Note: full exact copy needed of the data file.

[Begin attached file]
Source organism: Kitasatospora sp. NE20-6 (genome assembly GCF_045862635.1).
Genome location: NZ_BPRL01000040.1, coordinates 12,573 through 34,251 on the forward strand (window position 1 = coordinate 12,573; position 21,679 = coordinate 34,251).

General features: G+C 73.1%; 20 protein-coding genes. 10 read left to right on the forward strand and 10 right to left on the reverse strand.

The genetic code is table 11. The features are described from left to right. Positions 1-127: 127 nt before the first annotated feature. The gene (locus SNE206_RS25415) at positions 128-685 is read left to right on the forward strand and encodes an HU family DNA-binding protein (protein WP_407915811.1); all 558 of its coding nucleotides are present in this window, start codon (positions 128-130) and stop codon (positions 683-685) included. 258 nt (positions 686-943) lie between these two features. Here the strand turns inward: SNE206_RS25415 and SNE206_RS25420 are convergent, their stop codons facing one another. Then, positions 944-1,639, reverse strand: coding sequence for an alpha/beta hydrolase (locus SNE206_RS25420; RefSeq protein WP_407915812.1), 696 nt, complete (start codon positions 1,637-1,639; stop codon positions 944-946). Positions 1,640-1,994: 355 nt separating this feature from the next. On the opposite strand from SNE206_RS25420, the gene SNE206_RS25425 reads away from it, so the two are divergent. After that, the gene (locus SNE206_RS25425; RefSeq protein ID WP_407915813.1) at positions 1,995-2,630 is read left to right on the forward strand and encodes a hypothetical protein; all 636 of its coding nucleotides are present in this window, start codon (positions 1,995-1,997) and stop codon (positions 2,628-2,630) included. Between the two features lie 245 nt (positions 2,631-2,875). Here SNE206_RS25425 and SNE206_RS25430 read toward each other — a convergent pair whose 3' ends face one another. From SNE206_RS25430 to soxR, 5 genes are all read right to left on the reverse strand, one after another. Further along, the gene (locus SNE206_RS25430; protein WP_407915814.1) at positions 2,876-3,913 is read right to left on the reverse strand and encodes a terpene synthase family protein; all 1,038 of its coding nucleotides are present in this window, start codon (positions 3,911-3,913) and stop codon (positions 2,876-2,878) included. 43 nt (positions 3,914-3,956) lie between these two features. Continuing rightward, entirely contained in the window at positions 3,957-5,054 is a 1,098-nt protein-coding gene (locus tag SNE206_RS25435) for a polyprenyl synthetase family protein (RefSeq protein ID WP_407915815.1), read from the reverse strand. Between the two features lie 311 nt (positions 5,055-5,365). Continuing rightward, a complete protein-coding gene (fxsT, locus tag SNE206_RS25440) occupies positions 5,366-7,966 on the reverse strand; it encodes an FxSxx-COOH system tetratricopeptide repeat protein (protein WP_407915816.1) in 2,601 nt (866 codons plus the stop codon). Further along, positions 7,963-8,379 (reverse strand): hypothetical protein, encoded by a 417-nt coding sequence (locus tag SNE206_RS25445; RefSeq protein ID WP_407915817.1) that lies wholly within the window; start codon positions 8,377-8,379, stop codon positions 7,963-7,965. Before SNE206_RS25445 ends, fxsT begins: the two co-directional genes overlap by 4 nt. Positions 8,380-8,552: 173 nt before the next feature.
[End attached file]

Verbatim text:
Source organism: Kitasatospora sp. NE20-6 (genome assembly GCF_045862635.1).
Genome location: NZ_BPRL01000040.1, coordinates 12,573 through 34,251 on the forward strand (window position 1 = coordinate 12,573; position 21,679 = coordinate 34,251).

General features: G+C 73.1%; 20 protein-coding genes. 10 read left to right on the forward strand and 10 right to left on the reverse strand.

The genetic code is table 11. The features are described from left to right. Positions 1-127: 127 nt before the first annotated feature. The gene (locus SNE206_RS25415) at positions 128-685 is read left to right on the forward strand and encodes an HU family DNA-binding protein (protein WP_407915811.1); all 558 of its coding nucleotides are present in this window, start codon (positions 128-130) and stop codon (positions 683-685) included. 258 nt (positions 686-943) lie between these two features. Here the strand turns inward: SNE206_RS25415 and SNE206_RS25420 are convergent, their stop codons facing one another. Then, positions 944-1,639, reverse strand: coding sequence for an alpha/beta hydrolase (locus SNE206_RS25420; RefSeq protein WP_407915812.1), 696 nt, complete (start codon positions 1,637-1,639; stop codon positions 944-946). Positions 1,640-1,994: 355 nt separating this feature from the next. On the opposite strand from SNE206_RS25420, the gene SNE206_RS25425 reads away from it, so the two are divergent. After that, the gene (locus SNE206_RS25425; RefSeq protein ID WP_407915813.1) at positions 1,995-2,630 is read left to right on the forward strand and encodes a hypothetical protein; all 636 of its coding nucleotides are present in this window, start codon (positions 1,995-1,997) and stop codon (positions 2,628-2,630) included. Between the two features lie 245 nt (positions 2,631-2,875). Here SNE206_RS25425 and SNE206_RS25430 read toward each other — a convergent pair whose 3' ends face one another. From SNE206_RS25430 to soxR, 5 genes are all read right to left on the reverse strand, one after another. Further along, the gene (locus SNE206_RS25430; protein WP_407915814.1) at positions 2,876-3,913 is read right to left on the reverse strand and encodes a terpene synthase family protein; all 1,038 of its coding nucleotides are present in this window, start codon (positions 3,911-3,913) and stop codon (positions 2,876-2,878) included. 43 nt (positions 3,914-3,956) lie between these two features. Continuing rightward, entirely contained in the window at positions 3,957-5,054 is a 1,098-nt protein-coding gene (locus tag SNE206_RS25435) for a polyprenyl synthetase family protein (RefSeq protein ID WP_407915815.1), read from the reverse strand. Between the two features lie 311 nt (positions 5,055-5,365). Continuing rightward, a complete protein-coding gene (fxsT, locus tag SNE206_RS25440) occupies positions 5,366-7,966 on the reverse strand; it encodes an FxSxx-COOH system tetratricopeptide repeat protein (protein WP_407915816.1) in 2,601 nt (866 codons plus the stop codon). Further along, positions 7,963-8,379 (reverse strand): hypothetical protein, encoded by a 417-nt coding sequence (locus tag SNE206_RS25445; RefSeq protein ID WP_407915817.1) that lies wholly within the window; start codon positions 8,377-8,379, stop codon positions 7,963-7,965. Before SNE206_RS25445 ends, fxsT begins: the two co-directional genes overlap by 4 nt. Positions 8,380-8,552: 173 nt before the next feature.